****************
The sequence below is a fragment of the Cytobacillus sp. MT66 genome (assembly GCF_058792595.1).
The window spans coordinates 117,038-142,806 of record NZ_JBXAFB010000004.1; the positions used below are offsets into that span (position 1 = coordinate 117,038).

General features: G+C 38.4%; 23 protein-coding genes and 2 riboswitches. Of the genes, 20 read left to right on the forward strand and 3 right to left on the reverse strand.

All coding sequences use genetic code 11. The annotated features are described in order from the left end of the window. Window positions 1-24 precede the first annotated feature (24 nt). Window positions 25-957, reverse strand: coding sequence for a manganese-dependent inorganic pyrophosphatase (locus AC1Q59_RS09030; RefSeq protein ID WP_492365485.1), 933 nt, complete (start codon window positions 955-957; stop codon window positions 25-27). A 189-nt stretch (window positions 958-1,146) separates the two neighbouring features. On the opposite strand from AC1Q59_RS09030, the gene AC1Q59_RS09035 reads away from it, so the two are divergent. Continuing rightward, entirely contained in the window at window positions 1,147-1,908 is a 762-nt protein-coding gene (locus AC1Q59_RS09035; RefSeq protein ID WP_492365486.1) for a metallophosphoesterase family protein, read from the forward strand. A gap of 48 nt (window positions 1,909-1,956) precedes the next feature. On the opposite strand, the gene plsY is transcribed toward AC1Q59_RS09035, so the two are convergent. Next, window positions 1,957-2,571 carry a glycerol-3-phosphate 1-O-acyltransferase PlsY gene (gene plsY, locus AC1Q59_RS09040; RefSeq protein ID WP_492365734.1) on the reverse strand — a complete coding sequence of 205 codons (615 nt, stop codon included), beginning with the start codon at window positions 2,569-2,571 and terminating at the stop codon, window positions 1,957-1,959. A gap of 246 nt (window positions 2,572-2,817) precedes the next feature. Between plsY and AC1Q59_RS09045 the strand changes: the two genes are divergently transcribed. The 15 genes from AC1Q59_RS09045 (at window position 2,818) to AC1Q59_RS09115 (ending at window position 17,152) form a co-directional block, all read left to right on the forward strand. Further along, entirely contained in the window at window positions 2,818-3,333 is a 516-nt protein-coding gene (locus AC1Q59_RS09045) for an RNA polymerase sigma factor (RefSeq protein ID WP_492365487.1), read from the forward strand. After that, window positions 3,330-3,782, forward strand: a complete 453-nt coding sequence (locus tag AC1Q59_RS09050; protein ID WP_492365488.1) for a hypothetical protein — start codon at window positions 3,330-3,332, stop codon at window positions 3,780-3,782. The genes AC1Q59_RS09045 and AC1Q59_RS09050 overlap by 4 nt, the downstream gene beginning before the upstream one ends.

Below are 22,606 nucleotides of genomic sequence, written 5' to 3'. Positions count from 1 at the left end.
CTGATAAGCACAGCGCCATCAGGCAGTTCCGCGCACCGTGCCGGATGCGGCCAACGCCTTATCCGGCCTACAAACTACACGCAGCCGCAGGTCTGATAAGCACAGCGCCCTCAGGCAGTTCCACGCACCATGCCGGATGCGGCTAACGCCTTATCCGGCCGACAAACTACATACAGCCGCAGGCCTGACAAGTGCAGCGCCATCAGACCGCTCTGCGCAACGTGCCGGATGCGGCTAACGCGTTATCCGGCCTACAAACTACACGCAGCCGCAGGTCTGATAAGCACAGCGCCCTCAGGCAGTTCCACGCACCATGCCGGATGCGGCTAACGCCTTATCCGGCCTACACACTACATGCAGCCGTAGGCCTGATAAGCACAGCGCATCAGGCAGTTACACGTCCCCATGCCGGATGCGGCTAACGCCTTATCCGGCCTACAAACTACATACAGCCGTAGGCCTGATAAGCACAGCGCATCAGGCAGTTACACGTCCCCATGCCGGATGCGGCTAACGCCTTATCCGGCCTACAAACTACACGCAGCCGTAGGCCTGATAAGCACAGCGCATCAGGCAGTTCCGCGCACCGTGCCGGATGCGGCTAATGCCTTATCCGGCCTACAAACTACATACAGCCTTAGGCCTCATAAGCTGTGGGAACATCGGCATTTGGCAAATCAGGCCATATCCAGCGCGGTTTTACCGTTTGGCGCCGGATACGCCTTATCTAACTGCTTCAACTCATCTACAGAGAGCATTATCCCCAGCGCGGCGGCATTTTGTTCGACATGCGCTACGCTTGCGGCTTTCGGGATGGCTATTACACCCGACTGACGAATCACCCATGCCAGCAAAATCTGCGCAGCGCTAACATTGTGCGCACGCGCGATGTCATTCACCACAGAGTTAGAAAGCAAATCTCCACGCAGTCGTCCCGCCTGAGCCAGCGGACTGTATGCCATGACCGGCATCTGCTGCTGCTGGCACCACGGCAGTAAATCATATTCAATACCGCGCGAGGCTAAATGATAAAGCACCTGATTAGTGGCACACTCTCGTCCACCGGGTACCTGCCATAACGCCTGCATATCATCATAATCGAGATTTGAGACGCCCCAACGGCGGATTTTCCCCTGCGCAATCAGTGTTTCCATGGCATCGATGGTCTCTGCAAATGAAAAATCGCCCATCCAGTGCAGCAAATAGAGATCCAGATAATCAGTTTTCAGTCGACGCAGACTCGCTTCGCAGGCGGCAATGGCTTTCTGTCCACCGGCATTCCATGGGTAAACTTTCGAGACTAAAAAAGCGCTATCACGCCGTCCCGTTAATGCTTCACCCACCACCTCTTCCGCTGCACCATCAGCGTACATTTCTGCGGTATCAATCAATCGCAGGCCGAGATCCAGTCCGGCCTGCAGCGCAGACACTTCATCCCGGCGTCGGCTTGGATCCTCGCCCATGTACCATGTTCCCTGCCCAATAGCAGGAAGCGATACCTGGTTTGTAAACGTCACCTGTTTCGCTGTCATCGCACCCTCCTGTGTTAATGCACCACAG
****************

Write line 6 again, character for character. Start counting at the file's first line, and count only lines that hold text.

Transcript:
CTGATAAGCACAGCGCCATCAGGCAGTTCCGCGCACCGTGCCGGATGCGGCCAACGCCTTATCCGGCCTACAAACTACACGCAGCCGCAGGTCTGATAAGCACAGCGCCCTCAGGCAGTTCCACGCACCATGCCGGATGCGGCTAACGCCTTATCCGGCCGACAAACTACATACAGCCGCAGGCCTGACAAGTGCAGCGCCATCAGACCGCTCTGCGCAACGTGCCGGATGCGGCTAACGCGTTATCCGGCCTACAAACTACACGCAGCCGCAGGTCTGATAAGCACAGCGCCCTCAGGCAGTTCCACGCACCATGCCGGATGCGGCTAACGCCTTATCCGGCCTACACACTACATGCAGCCGTAGGCCTGATAAGCACAGCGCATCAGGCAGTTACACGTCCCCATGCCGGATGCGGCTAACGCCTTATCCGGCCTACAAACTACATACAGCCGTAGGCCTGATAAGCACAGCGCATCAGGCAGTTACACGTCCCCATGCCGGATGCGGCTAACGCCTTATCCGGCCTACAAACTACACGCAGCCGTAGGCCTGATAAGCACAGCGCATCAGGCAGTTCCGCGCACCGTGCCGGATGCGGCTAATGCCTTATCCGGCCTACAAACTACATACAGCCTTAGGCCTCATAAGCTGTGGGAACATCGGCATTTGGCAAATCAGGCCATATCCAGCGCGGTTTTACCGTTTGGCGCCGGATACGCCTTATCTAACTGCTTCAACTCATCTACAGAGAGCATTATCCCCAGCGCGGCGGCATTTTGTTCGACATGCGCTACGCTTGCGGCTTTCGGGATGGCTATTACACCCGACTGACGAATCACCCATGCCAGCAAAATCTGCGCAGCGCTAACATTGTGCGCACGCGCGATGTCATTCACCACAGAGTTAGAAAGCAAATCTCCACGCAGTCGTCCCGCCTGAGCCAGCGGACTGTATGCCATGACCGGCATCTGCTGCTGCTGGCACCACGGCAGTAAATCATATTCAATACCGCGCGAGGCTAAATGATAAAGCACCTGATTAGTGGCACACTCTCGTCCACCGGGTACCTGCCATAACGCCTGCATATCATCATAATCGAGATTTGAGACGCCCCAACGGCGGATTTTCCCCTGCGCAATCAGTGTTTCCATGGCATCGATGGTCTCTGCAAATGAAAAATCGCCCATCCAGTGCAGCAAATAGAGATCCAGATAATCAGTTTTCAGTCGACGCAGACTCGCTTCGCAGGCGGCAATGGCTTTCTGTCCACCGGCATTCCATGGGTAAACTTTCGAGACTAAAAAAGCGCTATCACGCCGTCCCGTTAATGCTTCACCCACCACCTCTTCCGCTGCACCATCAGCGTACATTTCTGCGGTATCAATCAATCGCAGGCCGAGATCCAGTCCGGCCTGCAGCGCAGACACTTCATCCCGGCGTCGGCTTGGATCCTCGCCCATGTACCATGTTCCCTGCCCAATAGCAGGAAGCGATACCTGGTTTGTAAACGTCACCTGTTTCGCTGTCATCGCACCCTCCTGTGTTAATGCACCACAG